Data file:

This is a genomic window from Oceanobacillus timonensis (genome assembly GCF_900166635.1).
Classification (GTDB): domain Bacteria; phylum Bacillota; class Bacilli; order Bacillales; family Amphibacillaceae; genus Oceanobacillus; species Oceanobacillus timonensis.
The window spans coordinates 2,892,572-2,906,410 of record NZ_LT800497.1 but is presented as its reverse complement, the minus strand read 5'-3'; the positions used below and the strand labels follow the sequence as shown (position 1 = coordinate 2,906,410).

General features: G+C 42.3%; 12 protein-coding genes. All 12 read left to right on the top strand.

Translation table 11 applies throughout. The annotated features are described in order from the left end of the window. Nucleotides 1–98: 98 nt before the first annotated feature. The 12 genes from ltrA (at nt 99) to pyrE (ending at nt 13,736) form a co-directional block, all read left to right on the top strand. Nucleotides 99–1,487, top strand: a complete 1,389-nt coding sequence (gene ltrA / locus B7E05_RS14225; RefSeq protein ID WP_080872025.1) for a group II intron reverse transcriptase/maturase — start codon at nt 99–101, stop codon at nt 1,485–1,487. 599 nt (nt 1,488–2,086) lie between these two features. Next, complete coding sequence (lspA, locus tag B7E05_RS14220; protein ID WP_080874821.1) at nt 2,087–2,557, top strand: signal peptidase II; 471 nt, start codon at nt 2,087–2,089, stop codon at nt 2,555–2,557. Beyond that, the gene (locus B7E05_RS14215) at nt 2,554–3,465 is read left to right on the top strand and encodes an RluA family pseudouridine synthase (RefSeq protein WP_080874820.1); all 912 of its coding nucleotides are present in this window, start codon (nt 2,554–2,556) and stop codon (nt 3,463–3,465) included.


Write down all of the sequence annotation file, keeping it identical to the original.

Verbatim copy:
This is a genomic window from Oceanobacillus timonensis (genome assembly GCF_900166635.1).
Classification (GTDB): domain Bacteria; phylum Bacillota; class Bacilli; order Bacillales; family Amphibacillaceae; genus Oceanobacillus; species Oceanobacillus timonensis.
The window spans coordinates 2,892,572-2,906,410 of record NZ_LT800497.1 but is presented as its reverse complement, the minus strand read 5'-3'; the positions used below and the strand labels follow the sequence as shown (position 1 = coordinate 2,906,410).

General features: G+C 42.3%; 12 protein-coding genes. All 12 read left to right on the top strand.

Translation table 11 applies throughout. The annotated features are described in order from the left end of the window. Nucleotides 1–98: 98 nt before the first annotated feature. The 12 genes from ltrA (at nt 99) to pyrE (ending at nt 13,736) form a co-directional block, all read left to right on the top strand. Nucleotides 99–1,487, top strand: a complete 1,389-nt coding sequence (gene ltrA / locus B7E05_RS14225; RefSeq protein ID WP_080872025.1) for a group II intron reverse transcriptase/maturase — start codon at nt 99–101, stop codon at nt 1,485–1,487. 599 nt (nt 1,488–2,086) lie between these two features. Next, complete coding sequence (lspA, locus tag B7E05_RS14220; protein ID WP_080874821.1) at nt 2,087–2,557, top strand: signal peptidase II; 471 nt, start codon at nt 2,087–2,089, stop codon at nt 2,555–2,557. Beyond that, the gene (locus B7E05_RS14215) at nt 2,554–3,465 is read left to right on the top strand and encodes an RluA family pseudouridine synthase (RefSeq protein WP_080874820.1); all 912 of its coding nucleotides are present in this window, start codon (nt 2,554–2,556) and stop codon (nt 3,463–3,465) included.